“I was approached by the Leukaemia Foundation CEO, who was seeking a new home for patients and families close to Melbourne’s hospital precinct. We custom-designed a full level of apartments for patients to feel nurtured and comfortable in luxurious accommodation while they underwent their treatments.”

A career-defining moment for Kate came in the form of national recognition, as Southern Cotton took out the Telstra Regional Business of the Year award.

“Winning the award was like performing a health-check on the business. It signalled that not only was our machinery working well, but it validated our business processes, human resources strategy, safety and importantly, culture,” Kate says. “My team deserve a lot of credit for that.”

Aspiration and inspiration

Kate explains that there are two types of role models in her professional life. People you work with that shaped her management style and public figures that inspire.

On a public level, Kate says that she aspires to be like Jacinda Ardern and Julie Bishop. “Both these women are strong, and when they make a decision, it’s well understood. But it's delivered with empathy. They don’t say ‘I am a woman doing a man’s job successfully’, they just do a good job.”

Nicole agrees that a combination of being smart and tough, yet warm, is a virtue. She says that Janet Whiting, a partner at Gilbert & Tobin and President of the Council of Trustees of the National Gallery of Victoria, exemplifies these traits, and has been a great inspiration.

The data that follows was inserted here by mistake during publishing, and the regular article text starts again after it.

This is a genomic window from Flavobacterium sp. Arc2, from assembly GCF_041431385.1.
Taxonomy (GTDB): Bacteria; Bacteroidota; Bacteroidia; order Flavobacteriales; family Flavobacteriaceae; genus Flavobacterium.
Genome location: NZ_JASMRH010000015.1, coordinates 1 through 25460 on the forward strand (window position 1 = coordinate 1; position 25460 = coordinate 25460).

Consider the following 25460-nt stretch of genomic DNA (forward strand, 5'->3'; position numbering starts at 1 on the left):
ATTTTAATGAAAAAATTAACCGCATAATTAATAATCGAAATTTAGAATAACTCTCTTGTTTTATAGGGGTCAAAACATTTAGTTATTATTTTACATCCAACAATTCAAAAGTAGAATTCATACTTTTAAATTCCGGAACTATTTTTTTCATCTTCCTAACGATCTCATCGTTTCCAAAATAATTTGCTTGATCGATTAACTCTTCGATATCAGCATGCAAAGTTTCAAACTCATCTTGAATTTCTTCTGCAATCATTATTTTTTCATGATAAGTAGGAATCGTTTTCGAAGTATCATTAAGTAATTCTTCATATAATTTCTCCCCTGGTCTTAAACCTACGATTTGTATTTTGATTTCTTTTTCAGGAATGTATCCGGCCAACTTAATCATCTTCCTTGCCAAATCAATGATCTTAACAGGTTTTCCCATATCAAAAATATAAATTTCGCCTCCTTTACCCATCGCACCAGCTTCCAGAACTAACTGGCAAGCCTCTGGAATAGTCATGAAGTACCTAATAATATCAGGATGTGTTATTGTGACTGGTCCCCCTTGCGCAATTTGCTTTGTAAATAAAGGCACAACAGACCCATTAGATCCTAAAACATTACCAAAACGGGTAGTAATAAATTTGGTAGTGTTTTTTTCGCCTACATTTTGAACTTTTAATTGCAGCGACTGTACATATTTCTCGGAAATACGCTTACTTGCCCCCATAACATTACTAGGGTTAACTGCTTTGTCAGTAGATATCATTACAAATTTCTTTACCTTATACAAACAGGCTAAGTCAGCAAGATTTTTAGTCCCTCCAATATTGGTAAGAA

“Janet’s ability to juggle her family commitments, lead a large legal firm and also take on civic roles inspired me to keep pushing. Janet is an excellent example of a “can-do” personality, and she will tell you straight (whether you like it or not!), and I admire that.”

The fruits of choosing to challenge

Both Nicole and Kate have navigated a position of being one of only a few females within male-oriented industries in the earlier stages of their careers, and the resilience this helped embed.

At a careers day before taking up her agricultural science degree, Kate recalls being questioned by a professor about her ability to tell male farmers what to do.

“An old professor said to me, can you see yourself standing in a pub and telling a farmer what to do and them listening. And I thought absolutely I can – you have to believe in yourself.”

For both Nicole and Kate, challenging the status quo and believing in their ability irrespective of gender helped lay the groundwork for their incredible successes.

“Be tenacious and tune into your particular gifts and skills that enable you to shine, Nicole says. “Use those qualities to your advantage and remember, women often have a unique perspective when it comes to solving problems, and that can significantly benefit a business.”

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Things you should know

This article represents opinions and views of the interviewees personal experiences only.  It does not have regard to the situation or needs of any reader and must not be relied upon as advice. It is not intended to imply any recommendation or opinion about a financial product. Before acting on this information, consider its appropriateness to your circumstances. Commonwealth Bank of Australia ABN 48 123 123 124.